Does the Shiite Crescent, a term used to describe a geopolitical entity consisting of Iran, Bahrain, Iraq, Syria, and Lebanon, represent the mainstay of of Iran’s expansionist strategy in West Asia?
Geo-politically, Syria, as the central component of this political setup, plays an exponential role. If Syria goes out of Iranian orbit, it would cause a vacuum inside the Crescent as it would lose the connection between its eastern part (Iran, Iraq and Bahrain) and the western side (Lebanon). It would disrupt Iran’s military supplies and financial aid to the Lebanese Hezbollah outfit, weakening the group with the help of which Tehran projects influence in Syria, maintains control in Lebanon, and puts pressure on Israel. With the loss of Syria, Iran is also losing strategic positions in the Mediterranean and connection with the Gaza Strip.
Tehran cannot afford a break within the Crescent, and maintaining Syria in a status quo that possibly favours Iranian expansionist policies in West Asia. That has become a priority.
Syria is the only country within this setup that does not have a Shiite majority population, being ruled by a Shiite or Alawite minority. Iran wants to shift this by changing the demographics of Syria. As a part of this, Tehran supports religious seminars for Shia indoctrination, programmes of Shia conversion, and offers scholarships for Syrian students to study in Iran.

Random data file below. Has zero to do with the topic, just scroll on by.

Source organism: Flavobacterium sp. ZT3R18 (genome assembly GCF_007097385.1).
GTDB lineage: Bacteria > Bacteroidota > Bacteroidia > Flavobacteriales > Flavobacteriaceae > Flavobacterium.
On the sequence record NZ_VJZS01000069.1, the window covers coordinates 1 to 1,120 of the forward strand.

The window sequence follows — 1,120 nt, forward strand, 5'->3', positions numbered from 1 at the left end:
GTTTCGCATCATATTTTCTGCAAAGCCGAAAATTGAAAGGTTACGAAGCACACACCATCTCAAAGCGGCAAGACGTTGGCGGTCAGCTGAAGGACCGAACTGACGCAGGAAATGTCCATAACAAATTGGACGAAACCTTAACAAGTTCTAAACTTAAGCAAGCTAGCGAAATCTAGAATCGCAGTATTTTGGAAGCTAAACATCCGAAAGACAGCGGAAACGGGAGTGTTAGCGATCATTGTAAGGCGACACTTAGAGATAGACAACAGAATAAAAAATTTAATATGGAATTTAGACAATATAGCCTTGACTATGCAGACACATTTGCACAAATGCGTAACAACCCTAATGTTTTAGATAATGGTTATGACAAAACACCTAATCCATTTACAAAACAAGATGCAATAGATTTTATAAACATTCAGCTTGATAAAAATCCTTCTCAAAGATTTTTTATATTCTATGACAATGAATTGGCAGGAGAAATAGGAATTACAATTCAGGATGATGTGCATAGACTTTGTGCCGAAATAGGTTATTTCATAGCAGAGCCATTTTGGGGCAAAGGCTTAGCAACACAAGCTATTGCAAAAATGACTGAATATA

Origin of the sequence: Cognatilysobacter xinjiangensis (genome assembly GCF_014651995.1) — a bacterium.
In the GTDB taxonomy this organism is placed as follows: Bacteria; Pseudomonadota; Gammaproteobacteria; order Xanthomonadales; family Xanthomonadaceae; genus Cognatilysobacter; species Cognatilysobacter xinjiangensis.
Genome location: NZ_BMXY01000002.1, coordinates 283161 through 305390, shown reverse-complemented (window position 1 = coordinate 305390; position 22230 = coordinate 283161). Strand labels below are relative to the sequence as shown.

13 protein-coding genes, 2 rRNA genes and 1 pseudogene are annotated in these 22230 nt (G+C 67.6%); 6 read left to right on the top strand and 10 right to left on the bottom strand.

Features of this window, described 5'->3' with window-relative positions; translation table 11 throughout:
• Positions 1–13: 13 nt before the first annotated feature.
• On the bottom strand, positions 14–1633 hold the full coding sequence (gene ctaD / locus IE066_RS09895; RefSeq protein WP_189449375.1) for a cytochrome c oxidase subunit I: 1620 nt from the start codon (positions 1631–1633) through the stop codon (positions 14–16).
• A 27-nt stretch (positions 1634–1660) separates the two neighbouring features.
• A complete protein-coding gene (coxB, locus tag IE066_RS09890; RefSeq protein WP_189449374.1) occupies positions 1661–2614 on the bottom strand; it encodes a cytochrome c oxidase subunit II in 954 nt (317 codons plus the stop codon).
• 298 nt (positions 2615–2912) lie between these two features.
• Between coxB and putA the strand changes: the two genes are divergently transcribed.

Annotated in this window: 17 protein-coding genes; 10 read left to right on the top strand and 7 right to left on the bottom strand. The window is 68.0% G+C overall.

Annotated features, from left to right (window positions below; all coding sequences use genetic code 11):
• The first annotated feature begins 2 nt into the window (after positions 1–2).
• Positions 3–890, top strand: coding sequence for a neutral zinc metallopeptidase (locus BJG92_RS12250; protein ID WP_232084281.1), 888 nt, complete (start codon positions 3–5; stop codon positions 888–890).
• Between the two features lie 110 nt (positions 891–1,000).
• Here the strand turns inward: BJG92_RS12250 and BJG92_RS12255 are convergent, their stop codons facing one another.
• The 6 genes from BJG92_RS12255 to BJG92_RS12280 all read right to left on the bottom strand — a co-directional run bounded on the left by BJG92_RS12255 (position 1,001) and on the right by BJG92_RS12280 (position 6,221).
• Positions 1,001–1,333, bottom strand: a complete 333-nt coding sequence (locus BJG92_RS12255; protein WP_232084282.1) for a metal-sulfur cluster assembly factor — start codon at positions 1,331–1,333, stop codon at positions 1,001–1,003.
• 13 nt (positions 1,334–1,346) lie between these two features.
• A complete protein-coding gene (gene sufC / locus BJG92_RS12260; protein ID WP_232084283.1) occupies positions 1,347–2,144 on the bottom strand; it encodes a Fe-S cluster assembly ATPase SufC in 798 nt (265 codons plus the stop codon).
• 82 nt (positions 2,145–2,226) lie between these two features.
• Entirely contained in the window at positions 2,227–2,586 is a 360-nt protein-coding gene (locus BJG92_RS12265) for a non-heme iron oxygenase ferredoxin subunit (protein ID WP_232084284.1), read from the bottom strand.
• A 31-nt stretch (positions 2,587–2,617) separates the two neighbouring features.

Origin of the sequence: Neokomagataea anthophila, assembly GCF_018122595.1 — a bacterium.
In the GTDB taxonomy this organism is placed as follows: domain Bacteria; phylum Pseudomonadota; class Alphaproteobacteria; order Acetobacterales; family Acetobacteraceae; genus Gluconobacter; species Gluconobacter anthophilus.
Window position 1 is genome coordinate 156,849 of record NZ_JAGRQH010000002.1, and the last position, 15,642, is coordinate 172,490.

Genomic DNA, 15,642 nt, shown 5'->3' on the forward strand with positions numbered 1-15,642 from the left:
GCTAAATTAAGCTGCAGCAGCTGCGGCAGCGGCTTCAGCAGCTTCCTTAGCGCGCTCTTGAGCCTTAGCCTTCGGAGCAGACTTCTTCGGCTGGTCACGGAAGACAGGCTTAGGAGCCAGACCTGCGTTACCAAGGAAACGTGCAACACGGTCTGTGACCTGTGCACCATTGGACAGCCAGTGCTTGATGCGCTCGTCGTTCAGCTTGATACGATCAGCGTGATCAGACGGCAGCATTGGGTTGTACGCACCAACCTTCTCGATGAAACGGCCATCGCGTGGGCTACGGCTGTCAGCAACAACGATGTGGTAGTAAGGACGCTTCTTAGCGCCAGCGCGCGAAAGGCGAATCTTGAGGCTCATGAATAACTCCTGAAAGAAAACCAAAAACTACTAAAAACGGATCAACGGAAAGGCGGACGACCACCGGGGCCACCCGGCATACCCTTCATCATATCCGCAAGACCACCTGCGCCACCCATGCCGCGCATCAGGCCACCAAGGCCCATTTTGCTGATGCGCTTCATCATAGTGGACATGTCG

Iran seeks to create a large Shiite Community in Syria in order to have a cause for which it can claim to exercise power and influence on their behalf. This growing Shia Community should be represented in a future government when a final political solution to the Syrian crisis is discussed, and Shiites get important positions within Syria’s public and military institutions. By doing so, Iran wants to secure long-term control and influence in Syria through supporters within the system (a similar approach used in Lebanon through Hezbollah), and less so by supporting President Bashar al-Asaad, who could refuse Iranian presence once he obtains favourable terms with other countries.
While Syria is possibly Arab, Alawite and Secular; Iran is Islamic, Shia and deeply religious. Nevertheless, since the Civil War in Syria erupted in March 2011, Iran has been one of the key supporters of the regime of President Bashar al-Assad, and has maintained significant influence over the evolution of the conflict. Syria is usually called Iran’s ‘closest ally’, with ideological conflict between the Arab Nationalism Ideology of Syria’s secular ruling Ba’ath Party and the Islamic Republic of Iran’s pan-Islamist policy notwithstanding.
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